Pelosi Expected To Visit Taiwan On Tuesday

As the afternoon continues on here in the Eastern United States, Reuters and other news agencies are reporting that Speaker of the House of Representatives Nancy Pelosi will visit Taiwan on Tuesday despite Chinese warnings. Reuters points to three unnamed people who were briefed on the matter as their sources. Publicly, the US government has not commented on Pelosi’s trip. However, Pelosi’s own office mentioned on Sunday that her visit would include stops in Japan, Singapore, South Korea and Malaysia. Taiwan was left off the list, leading people to draw their own conclusions about whether or not Pelosi will turn up in Taipei.

Chinese foreign ministry spokesman Zhao Lijian said earlier today a visit by Pelosi would be “a gross interference in China’s internal affairs.” He went on to provide a further warning. “We would like to tell the United States once again that China is standing by, the Chinese People’s Liberation Army will never sit idly by, and China will take resolute responses and strong countermeasures to defend its sovereignty and territorial integrity.”

As I’m writing this post, the White House weighed in on the matter. National Security Council spokesman John Kirby told reporters the US anticipates an escalated response by China in the coming days. The actions could include missile firings near Taiwan Strait and large scale air and naval operations in the same sea and airspace. Such heavy-handed actions will not sway the United States, according to Kirby. “We will not take the bait or engage in saber rattling. At the same time, we will not be intimidated.”

The Seemingly Irreparable US-China Relationship

The time has come for Washington to accept that the US-China relationship is faltering and likely beyond repair at this point. President Biden continues to publicly identify China as a ‘peer competitor’ while dismissing the fact China is moving more aggressively to achieve its strategic goals in Asia and beyond. This is wishful thinking or naivete on Washington’s part in the hopes that not branding China as an enemy will keep the relationship civil. The writing is on the wall though and its apparent this will not be happening. Beijing has passed the point of no return and is moving forward with minimal regard for the US positions on several issues that are of importance to both nations. So, why is this the case?

The simple answer is that China no longer needs the United States. In the eyes of Beijing, the People’s Republic of China is now a superpower in its own right. Beijing is less willing to compromise now compared to twenty years ago because it does not believe it has to. China now has the economic and military strength to carve its own path without a care about the rules-based structure of the Liberal international order.

Nancy Pelosi’s possible trip to Taiwan presents an almost perfect opportunity for China to flex its muscle and begin to mark its territory in the Western Pacific, so to speak. In yesterday’s call with Biden, Chinese President Xi Jinping supposedly warned the US not to ‘play with fire’ and explained China’s concerns with Pelosi’s trip. From China’s viewpoint, a visit to Taiwan by the third-ranking member of the US government signals a quiet acceptance of Taiwan as a sovereign nation-state. Fear of Pelosi’s visit giving off even the slightest hint of a US acknowledgement of Taiwanese independence prompted Xi to advise Biden US should continue to abide by the terms of the One-China principle. Biden responded by telling his Chinese counterpart that US policy on Taiwan remains unchanged and that the US opposed unilateral efforts to undermine peace and stability in Taiwan and the surrounding area.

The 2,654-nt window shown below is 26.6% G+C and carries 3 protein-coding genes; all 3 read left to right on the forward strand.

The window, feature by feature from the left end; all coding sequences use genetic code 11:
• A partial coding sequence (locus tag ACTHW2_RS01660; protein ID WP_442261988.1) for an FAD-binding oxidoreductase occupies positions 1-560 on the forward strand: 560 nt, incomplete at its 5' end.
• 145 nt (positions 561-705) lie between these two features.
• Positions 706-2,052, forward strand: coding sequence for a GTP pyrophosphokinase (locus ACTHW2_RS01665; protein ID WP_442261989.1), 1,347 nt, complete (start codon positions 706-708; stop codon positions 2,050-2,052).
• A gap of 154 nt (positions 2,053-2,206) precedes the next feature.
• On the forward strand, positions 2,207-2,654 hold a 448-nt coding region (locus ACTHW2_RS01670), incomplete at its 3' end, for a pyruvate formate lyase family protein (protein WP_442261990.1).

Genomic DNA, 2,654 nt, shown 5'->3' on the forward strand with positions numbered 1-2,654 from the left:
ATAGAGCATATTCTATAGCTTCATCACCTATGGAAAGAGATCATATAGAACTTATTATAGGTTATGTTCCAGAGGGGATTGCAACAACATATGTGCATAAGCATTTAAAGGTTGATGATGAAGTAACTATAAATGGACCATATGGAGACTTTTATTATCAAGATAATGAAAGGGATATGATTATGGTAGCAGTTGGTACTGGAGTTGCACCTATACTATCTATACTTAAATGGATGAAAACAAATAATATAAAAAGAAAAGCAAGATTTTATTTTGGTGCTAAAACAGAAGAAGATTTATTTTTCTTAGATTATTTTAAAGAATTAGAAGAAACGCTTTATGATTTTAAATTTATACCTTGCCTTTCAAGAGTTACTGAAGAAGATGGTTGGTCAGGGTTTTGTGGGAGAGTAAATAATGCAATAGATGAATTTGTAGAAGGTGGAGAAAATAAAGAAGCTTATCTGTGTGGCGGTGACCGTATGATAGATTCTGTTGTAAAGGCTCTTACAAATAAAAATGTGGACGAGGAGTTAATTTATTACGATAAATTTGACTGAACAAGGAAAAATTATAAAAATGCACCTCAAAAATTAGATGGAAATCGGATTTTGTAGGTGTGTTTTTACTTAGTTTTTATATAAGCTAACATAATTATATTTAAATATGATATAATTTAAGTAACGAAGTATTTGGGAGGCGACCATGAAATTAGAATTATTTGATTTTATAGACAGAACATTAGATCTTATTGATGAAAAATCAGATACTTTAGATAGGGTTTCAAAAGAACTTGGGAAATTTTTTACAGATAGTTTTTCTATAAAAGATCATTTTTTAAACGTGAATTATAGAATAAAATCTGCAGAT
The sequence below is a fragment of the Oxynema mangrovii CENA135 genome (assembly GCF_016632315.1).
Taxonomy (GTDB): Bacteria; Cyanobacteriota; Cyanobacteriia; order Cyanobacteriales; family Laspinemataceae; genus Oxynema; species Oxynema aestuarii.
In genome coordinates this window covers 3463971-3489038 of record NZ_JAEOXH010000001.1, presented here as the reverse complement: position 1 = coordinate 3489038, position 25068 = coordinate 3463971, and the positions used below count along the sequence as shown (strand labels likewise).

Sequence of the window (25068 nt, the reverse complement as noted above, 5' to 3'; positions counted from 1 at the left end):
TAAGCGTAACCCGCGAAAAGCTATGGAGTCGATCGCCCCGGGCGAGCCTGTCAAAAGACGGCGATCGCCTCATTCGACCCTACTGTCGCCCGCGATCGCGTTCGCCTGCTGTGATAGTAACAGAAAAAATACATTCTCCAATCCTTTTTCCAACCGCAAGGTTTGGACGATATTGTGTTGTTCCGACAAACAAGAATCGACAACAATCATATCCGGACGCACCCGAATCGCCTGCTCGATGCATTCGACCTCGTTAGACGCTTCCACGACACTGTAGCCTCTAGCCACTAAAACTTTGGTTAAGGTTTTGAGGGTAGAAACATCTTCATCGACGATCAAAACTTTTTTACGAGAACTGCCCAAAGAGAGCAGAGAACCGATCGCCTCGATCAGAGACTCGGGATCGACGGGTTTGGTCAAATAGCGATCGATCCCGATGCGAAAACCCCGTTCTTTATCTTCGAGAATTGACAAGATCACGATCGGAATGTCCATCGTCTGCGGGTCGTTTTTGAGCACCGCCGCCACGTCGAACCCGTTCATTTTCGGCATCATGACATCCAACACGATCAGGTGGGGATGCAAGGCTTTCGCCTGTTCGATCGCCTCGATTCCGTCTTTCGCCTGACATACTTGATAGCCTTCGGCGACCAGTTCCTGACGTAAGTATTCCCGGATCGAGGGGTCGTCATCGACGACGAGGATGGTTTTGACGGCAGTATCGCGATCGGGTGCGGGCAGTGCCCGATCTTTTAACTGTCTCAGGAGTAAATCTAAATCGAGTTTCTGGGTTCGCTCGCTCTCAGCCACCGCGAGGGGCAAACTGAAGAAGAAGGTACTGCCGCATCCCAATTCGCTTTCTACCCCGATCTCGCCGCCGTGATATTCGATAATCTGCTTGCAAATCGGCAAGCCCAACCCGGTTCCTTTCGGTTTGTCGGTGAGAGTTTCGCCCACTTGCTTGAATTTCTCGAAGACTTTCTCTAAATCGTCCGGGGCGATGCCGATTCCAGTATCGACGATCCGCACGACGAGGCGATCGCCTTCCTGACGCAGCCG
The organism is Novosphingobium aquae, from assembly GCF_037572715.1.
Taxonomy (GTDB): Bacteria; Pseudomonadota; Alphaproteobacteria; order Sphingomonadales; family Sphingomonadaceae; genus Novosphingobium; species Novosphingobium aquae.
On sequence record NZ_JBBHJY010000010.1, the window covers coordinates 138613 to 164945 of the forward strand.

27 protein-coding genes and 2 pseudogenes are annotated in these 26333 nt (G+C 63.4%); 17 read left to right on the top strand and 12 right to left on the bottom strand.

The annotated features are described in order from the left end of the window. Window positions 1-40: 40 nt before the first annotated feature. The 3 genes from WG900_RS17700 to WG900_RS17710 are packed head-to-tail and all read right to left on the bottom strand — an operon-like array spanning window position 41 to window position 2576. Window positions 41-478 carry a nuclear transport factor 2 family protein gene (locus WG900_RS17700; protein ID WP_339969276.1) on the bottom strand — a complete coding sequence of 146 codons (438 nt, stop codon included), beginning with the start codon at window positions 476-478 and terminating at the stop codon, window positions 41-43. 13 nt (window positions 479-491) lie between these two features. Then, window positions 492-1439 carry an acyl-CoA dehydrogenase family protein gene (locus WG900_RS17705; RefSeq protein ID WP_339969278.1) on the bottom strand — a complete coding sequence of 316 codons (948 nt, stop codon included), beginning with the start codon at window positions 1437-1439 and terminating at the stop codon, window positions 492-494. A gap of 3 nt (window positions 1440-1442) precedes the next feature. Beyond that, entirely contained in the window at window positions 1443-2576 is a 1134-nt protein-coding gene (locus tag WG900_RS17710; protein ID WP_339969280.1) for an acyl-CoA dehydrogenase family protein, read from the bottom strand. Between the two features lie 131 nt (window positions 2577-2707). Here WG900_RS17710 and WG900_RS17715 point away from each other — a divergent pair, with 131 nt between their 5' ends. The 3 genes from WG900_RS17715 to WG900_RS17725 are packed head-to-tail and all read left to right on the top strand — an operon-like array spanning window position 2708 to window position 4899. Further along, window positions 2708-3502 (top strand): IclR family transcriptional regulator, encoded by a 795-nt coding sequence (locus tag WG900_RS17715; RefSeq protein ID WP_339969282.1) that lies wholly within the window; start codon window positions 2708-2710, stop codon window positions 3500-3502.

With tension rising over Pelosi’s possible visit to Taiwan, US and Chinese naval and air units are monitoring each other in the South China Sea. China is already complaining loudly over remarks made by the US Secretary of the Navy on Friday about China’s growing aggressive actions on regional waterways. China responded by blaming US military deployments in the disputed waters for the rise in tensions and growing chance of a confrontation.

Pelosi’s Planned Trip To Taipei Causes A Stir

Speaker of the House Nancy Pelosi’s possible trip to Taiwan next month is the latest potential flashpoint in the Western Pacific. Beijing is warning Pelosi to cancel the trip and is attempting to put pressure on Washington to prevent the third-highest ranking official in the US government from visiting Taiwan. Over the weekend Financial Times reported that China has delivered warnings to US officials about the trip. According to sources, the warnings were stronger than the threats Beijing generally makes when it is unhappy with US policy or actions in the region. The fact that these warnings were given in private suggest the possibility of a Chinese military response to the trip.

At the Chinese Foreign Ministry’s regular Monday press conference, the spokesman told reporters “We are seriously prepared,” when he was asked about the report. “If the U.S. is bent on going its own way, China will take firm and strong measures to defend national sovereignty and territorial integrity.” China’s tactics are pure intimidation at this point, intended to make Washington back down. The Taiwanese government is watching events closely.

Right now, Taipei is caught between two chairs. If Pelosi’s visit takes place as planned, China could punish Taiwan for it. On the other hand, if the trip is canceled it undermines Taiwan’s security and appears to give China a voice in US-Taiwan policy. There’s a growing number of Taiwanese who are skeptical about the US commitment to Taiwan. As the threat from China grows, this cross-section of Taiwanese voters is sure to have more influence at the polls. To minimize skepticism, the US government needs to reassure Taiwan’s population that its commitment to their nation’s security is firm.